SAS doctors (Staff, Associate Specialists and Specialty Doctors) work as career grade specialty doctors who are not in training or in consultant posts. You will need at least four postgraduate years training (two of those being in a relevant specialty) before you can apply for SAS roles.
Find out more about SAS doctor roles.
Other non-training grade roles
These roles include:
- trust grade
- clinical fellows
If you have trained on an academic cardiology pathway or are interested in research there are opportunities in academic medicine.
For those with a particular interest in research, you may wish to consider an academic career in cardiology. Whilst not essential, some doctors start their career with an Academic Foundation post. This enables them to develop skills in research and teaching alongside the basic competences in the foundation curriculum.
Entry into an academic career would usually start with an Academic Clinical Fellowship (ACF) and may progress to a Clinical Lectureship (CL). Alternatively some trainees that begin with an ACF post then continue as an ST trainee on the clinical programme post-ST4.
Applications for entry into Academic Clinical Fellow posts are coordinated by the National Institute for Health Research Trainees Coordinating Centre (NIHRTCC).
There are also numerous opportunities for trainees to undertake research outside of the ACF/CL route, as part of planned time out of their training programme. Find out more about academic medicine.
The Clinical Research Network (CRN) actively encourages all doctors to take part in clinical research.
There are opportunities to be employed by the NHS, academic institutions, private sector, universities, the armed forces, organisations and national governing bodies.
- Job market and vacancies Expand / Collapse
This section provides useful information about the availability of jobs, finding vacancies and where to find out more.
Job market information
Cardiology is one of the largest specialties with 1,189 consultants and 866 medical registars in England (NHS Digital, 2016). Women make up about 13% of the consultant workforce and nearly 22% of the medical registrar workforce in the UK (2014/15 RCP census, 2016).
The competition ratio for Core Medical Training (CT1), the first stage in the training (post-foundation), in 2015 was 1.7 (NHS Specialty Training, 2015).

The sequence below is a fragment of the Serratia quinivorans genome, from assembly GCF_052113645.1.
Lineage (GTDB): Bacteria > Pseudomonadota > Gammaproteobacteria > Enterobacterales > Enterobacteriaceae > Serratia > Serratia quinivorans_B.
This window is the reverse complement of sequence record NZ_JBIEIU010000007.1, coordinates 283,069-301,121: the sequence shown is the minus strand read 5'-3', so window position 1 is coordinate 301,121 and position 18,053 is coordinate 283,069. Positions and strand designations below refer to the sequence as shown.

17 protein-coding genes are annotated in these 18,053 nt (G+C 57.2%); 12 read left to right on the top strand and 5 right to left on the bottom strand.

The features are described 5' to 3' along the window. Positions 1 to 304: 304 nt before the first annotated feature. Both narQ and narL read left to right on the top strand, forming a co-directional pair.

The ratio of applicants to ST3 posts in 2015 was 2.2 (324 applicants for 99 NTN and 49 LAT posts) (JRCPTB, 2015).
The Centre for Workforce Intelligence (CfWI) which provides advice and information to the NHS on workforce planning and development has previously noted inequalities in geographical access to cardiology posts (2011). Read the CfWI’s profile of the cardiology workforce in England and their profile of the paediatric cardiology workforce.
On this section we have information for England only. For information regarding Scotland, Wales and Northern Ireland please click on the links below.
Not all hospital specialty trainees wish to become consultants but there is an expectation among those that want to do so that enough posts will be available. This cannot be taken for granted. Getting a substantive consultant appointment has not been easy in recent years. Alternative options include seeking a cardiology fellowship, a locum consultant post or working overseas.
Cardiovascular disease is increasingly linked to the ageing population and continuing health issues such as poor diet and smoking. However, job prospects in cardiology, especially for medical registrars, have been affected by oversupply in the last few years.
Where to look for vacancies
All candidates apply through the online application system Oriel. You will be able to register for training, view all vacancies, apply, book interviews and assessment centres, and manage offers made to you.
Local education and training boards (LETBs) will have details of training vacancies. It is important to note that not all LETBs will offer new training posts in all specialties in all years.
All jobs will be advertised on NHS Jobs.
The BMJ careers website also advertises vacancies.
- Further information Expand / Collapse